Confused with my life, that is commonplace and solitary.

posted 3 April 2010 

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Mockingbirds at Jerusalem (poetry Manuscript)

*   *   *   *   *'s 25 Best Selling Books



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1493: Uncovering the New World Columbus Created

By Charles C. Mann

I’m a big fan of Charles Mann’s previous book 1491: New Revelations of the Americas Before Columbus, in which he provides a sweeping and provocative examination of North and South America prior to the arrival of Christopher Columbus. It’s exhaustively researched but so wonderfully written that it’s anything but exhausting to read. With his follow-up, 1493, Mann has taken it to a new, truly global level. Building on the groundbreaking work of Alfred Crosby (author of The Columbian Exchange and, I’m proud to say, a fellow Nantucketer), Mann has written nothing less than the story of our world: how a planet of what were once several autonomous continents is quickly becoming a single, “globalized” entity.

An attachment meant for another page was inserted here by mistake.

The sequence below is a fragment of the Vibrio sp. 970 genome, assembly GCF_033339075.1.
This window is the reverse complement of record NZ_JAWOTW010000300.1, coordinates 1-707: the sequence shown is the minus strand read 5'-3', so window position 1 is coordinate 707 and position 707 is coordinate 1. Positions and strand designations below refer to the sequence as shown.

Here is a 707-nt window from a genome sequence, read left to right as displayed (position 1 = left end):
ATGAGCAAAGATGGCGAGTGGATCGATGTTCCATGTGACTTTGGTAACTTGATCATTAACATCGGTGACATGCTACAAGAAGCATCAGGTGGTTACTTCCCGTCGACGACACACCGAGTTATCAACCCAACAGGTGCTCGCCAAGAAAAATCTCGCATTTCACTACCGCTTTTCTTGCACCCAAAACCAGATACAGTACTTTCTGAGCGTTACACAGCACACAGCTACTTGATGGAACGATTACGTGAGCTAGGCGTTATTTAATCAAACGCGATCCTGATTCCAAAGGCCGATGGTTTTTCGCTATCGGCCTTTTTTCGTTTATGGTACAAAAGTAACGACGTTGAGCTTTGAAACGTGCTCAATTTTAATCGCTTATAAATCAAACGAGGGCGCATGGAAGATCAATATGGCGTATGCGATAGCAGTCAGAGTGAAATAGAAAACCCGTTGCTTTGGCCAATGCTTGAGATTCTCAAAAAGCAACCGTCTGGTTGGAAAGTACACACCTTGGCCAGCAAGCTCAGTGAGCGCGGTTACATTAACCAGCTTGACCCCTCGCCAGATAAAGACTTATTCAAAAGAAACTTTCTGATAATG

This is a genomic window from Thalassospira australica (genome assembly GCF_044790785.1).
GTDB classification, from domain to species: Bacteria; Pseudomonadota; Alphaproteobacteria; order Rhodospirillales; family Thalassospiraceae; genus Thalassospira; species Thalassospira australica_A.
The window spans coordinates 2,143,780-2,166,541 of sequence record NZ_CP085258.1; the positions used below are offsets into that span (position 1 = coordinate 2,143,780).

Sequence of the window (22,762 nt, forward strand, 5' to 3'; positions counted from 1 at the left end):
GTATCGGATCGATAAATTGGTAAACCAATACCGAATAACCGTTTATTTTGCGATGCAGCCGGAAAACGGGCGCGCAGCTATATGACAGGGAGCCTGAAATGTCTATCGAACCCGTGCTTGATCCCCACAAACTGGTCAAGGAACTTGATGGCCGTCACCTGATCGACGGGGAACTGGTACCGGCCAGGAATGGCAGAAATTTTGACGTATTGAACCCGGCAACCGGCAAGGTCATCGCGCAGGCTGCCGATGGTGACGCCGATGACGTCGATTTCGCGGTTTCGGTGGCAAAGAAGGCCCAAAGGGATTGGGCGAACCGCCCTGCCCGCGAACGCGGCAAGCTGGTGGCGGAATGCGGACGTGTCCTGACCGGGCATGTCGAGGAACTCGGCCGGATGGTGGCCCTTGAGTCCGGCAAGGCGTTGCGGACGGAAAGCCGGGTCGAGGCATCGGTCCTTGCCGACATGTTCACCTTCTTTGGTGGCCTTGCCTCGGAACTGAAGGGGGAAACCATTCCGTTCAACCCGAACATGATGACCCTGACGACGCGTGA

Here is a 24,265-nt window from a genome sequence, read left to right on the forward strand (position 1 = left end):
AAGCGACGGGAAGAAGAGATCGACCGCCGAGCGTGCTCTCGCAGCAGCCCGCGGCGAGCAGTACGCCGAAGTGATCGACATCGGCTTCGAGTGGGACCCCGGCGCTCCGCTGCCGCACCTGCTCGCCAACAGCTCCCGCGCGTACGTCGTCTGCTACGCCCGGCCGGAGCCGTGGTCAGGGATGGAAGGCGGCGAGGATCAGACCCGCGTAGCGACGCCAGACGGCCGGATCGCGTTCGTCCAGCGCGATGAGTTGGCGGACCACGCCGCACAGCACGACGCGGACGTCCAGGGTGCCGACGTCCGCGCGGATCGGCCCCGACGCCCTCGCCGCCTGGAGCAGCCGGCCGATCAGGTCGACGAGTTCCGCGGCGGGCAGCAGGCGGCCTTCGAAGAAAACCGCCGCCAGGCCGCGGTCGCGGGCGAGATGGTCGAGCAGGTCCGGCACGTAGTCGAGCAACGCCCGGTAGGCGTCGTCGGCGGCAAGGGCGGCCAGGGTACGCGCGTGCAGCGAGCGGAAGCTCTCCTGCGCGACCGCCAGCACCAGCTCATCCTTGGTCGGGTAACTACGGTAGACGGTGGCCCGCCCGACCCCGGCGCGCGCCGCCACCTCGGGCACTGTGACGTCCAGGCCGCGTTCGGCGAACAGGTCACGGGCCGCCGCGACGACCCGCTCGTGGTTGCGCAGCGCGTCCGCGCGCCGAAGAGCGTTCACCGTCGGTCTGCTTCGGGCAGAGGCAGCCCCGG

Mann not only talked to countless scientists and researchers; he visited the places he writes about, and as a consequence, the book has a marvelously wide-ranging yet personal feel as we follow Mann from one far-flung corner of the world to the next. And always, the prose is masterful. In telling the improbable story of how Spanish and Chinese cultures collided in the Philippines in the sixteenth century, he takes us to the island of Mindoro whose “southern coast consists of a number of small bays, one next to another like tooth marks in an apple.” We learn how the spread of malaria, the potato, tobacco, guano, rubber plants, and sugar cane have disrupted and convulsed the planet and will continue to do so until we are finally living on one integrated or at least close-to-integrated Earth. Whether or not the human instigators of all this remarkable change will survive the process they helped to initiate more than five hundred years ago remains, Mann suggests in this monumental and revelatory book, an open question.

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Sex at the Margins

Migration, Labour Markets and the Rescue Industry